Don’t make the mistake of ignoring sensitive teeth or trying to self-treat. If your sensitivity lasts longer than a couple of days or keeps recurring over a couple of weeks, make an appointment to see your dentist. The longer you wait, the worse it can get and the more expensive treatment will be. A quick exam can reveal exactly what’s going on and get you back to living pain-free.
The main responsibility of preventive care falls on you! In order to reduce your chances of getting a dental disease, you have to take care of yourself. Consider the following points when it comes to your preventive dentistry program:
Oral Hygiene — Brushing and flossing removes dental plaque, a film-like substance that is constantly forming on your teeth. If not removed, dental plaque can build up over time and produce dental tartar, a hardened, sticky substance which harbors the acid-producing bacteria that generate tooth decay. Eventually, dental tartar will creep under the gum line, leading to gum disease as well.
Diet — A good diet is incredibly important to your dental health. Not only do foods that contain sugars and carbohydrates feed the bacteria that produce dental plaque, but studies also show a diet low in calcium can increase your chances of ending up with periodontal disease and jaw deterioration.
Smoking and Drinking — Smoking, chewing tobacco and consuming alcohol can wreak havoc on your mouth! If the dry mouth, tooth discoloration and buildup of dental plaque aren’t enough for you to want to quit smoking, consider this: Smoking causes gum disease, tooth loss and oral cancer.
Gum disease might seem like something only adults get, but the truth is it affects people of all ages. In fact, TeenHealth.com reports that 60 percent of 15-year-olds have gingivitis, the early stage of gum disease. Other studies show that teenage girls may be even more vulnerable to gum disease because of hormonal changes.
This is bad news for teenagers, who may have bad breath or sore gums as the result of gingivitis. But there’s also good news: Gum disease can easily be treated and prevented.
Treatment of gingivitis usually involves a scaling and root planing treatment (SRP) to remove plaque and tartar buildup below the gum line. Just one SRP treatment can reverse the signs of gingivitis and prevent gum disease from progressing.
But how do you keep gum disease from coming back? Pretty much the same way you can prevent it from developing in the first place: brush, floss, get dental cleanings AND eat healthy foods. Healthy eating is where teens often get tripped up – sweets, sodas, energy drinks and sports drinks are heavily marked to and consumed by teenagers.
You can make it easy for your teen to choose healthier options for their teeth and body by making sure the fridge is always stocked with things like fresh fruit, vegetables, cheese and water.
Ever wonder why orange juice tastes so bad after you brush your teeth?
You can thank sodium laureth sulfate, also known as sodium lauryl ether sulfate (SLES), or sodium lauryl sulfate (SLS) for ruining your drink, depending on which toothpaste you use. Both of these chemicals are surfactants — wetting agents that lower the surface tension of a liquid — that are added to toothpastes to create foam and make the paste easier to spread around your mouth. They’re also important ingredients in detergents, fabric softeners, paints, laxatives, surfboard waxes and insecticides.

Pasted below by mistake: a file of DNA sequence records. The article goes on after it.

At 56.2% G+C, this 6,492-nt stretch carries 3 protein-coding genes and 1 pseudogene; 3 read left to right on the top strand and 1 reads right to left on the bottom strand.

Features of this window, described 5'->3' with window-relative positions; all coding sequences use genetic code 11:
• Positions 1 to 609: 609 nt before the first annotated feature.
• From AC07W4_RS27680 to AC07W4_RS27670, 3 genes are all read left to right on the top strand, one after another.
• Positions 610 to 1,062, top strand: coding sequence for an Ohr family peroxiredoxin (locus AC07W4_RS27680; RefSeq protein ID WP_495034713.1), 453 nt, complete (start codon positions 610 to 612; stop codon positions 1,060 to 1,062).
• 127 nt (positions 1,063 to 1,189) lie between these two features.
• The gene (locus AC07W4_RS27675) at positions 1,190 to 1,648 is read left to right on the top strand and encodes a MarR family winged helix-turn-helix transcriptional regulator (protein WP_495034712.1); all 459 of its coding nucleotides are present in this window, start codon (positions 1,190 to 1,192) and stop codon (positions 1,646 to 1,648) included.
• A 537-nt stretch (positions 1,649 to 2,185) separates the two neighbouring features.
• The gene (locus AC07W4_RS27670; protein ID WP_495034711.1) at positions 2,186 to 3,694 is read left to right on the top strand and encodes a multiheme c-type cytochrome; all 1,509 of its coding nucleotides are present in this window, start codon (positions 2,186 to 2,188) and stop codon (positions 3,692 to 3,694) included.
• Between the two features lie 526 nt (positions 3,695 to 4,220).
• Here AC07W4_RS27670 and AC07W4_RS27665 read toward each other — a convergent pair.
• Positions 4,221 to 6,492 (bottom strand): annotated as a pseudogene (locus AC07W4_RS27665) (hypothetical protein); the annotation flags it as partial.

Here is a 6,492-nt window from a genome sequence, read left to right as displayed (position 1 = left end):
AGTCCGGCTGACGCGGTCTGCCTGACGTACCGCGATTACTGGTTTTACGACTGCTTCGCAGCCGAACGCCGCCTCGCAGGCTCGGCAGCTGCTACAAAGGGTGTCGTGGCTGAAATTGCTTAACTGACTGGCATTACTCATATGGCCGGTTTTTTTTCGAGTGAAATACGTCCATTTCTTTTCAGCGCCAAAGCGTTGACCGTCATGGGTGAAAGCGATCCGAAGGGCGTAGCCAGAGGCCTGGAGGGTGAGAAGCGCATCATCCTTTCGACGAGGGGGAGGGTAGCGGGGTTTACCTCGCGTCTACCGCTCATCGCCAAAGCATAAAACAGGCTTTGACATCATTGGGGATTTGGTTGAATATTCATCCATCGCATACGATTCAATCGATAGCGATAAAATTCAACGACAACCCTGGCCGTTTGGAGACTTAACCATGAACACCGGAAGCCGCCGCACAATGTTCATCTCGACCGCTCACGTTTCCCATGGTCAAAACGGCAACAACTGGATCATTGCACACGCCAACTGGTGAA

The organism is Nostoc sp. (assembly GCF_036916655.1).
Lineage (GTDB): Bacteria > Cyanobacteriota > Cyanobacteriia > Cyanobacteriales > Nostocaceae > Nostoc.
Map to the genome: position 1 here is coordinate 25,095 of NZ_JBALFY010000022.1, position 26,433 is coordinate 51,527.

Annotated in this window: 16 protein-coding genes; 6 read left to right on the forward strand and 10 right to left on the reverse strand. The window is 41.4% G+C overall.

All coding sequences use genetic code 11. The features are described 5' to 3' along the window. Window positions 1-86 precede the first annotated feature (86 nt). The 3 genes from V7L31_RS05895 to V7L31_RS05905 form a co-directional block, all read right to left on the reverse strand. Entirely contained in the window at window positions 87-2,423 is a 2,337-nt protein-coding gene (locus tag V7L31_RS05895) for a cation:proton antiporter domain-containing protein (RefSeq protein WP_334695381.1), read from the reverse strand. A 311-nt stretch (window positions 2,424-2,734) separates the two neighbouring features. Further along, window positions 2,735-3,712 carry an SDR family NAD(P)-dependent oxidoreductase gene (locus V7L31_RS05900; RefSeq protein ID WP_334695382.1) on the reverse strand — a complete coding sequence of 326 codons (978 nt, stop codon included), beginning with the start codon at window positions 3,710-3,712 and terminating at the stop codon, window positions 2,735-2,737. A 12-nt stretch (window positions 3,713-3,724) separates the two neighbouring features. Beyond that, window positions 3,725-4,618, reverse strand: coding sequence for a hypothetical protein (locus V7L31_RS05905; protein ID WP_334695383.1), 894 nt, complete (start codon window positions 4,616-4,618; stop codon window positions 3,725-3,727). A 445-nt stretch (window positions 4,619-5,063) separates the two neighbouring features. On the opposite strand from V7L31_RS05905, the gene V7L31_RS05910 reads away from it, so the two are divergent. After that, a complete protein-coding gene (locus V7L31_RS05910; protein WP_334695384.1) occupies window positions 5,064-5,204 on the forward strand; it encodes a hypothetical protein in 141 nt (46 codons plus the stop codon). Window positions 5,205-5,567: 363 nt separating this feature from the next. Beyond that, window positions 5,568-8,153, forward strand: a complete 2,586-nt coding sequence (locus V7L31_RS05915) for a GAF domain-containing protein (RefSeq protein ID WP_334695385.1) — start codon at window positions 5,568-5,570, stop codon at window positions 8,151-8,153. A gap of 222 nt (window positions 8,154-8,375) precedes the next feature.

While surfactants make brushing our teeth a lot easier, they do more than make foam. Both SLES and SLS mess with our taste buds in two ways. One, they suppress the receptors on our taste buds that perceive sweetness, inhibiting our ability to pick up the sweet notes of food and drink. And, as if that wasn’t enough, they break up the phospholipids on our tongue. These fatty molecules inhibit our receptors for bitterness and keep bitter tastes from overwhelming us, but when they’re broken down by the surfactants in toothpaste, bitter tastes get enhanced.
So, anything you eat or drink after you brush is going to have less sweetness and more bitterness than it normally would. Is there any end to this torture? Yes. You don’t need foam for good toothpaste, and there are plenty out there that are SLES/SLS-free. You won’t get that rabid dog look that makes oral hygiene so much fun, but your breakfast won’t be ruined.
Oral piercing is a form of body art and self-expression that’s all the rage among teenagers and young adults. While piercings of the tongue, lip or cheek might seem safe because “everyone has them,” that’s not entirely true. The mouth is a moist place, which means it’s a breeding ground for bacteria and infection. And the primary danger of oral piercing is increased risk of infection. There are other risks, too. Oral piercings can also chip or crack teeth, cause nerve damage and produce an allergic reaction to metal. Some people also notice that it’s more difficult to speak, chew and swallow after piercings.
Do the smart thing and have your teenager see a dentist before piercing. Learning about the potential risks will make for a happier, healthier loved one.
And if your teen decides to go ahead with a piercing, make sure he or she keeps it clean! This is the single most effective way to fight off infection. And if your teen notices any of the following symptoms, schedule a dentist appointment right away:
- Pain, soreness or swelling
- Chipped or cracked teeth
- Damage to fillings
- Sensitivity to metals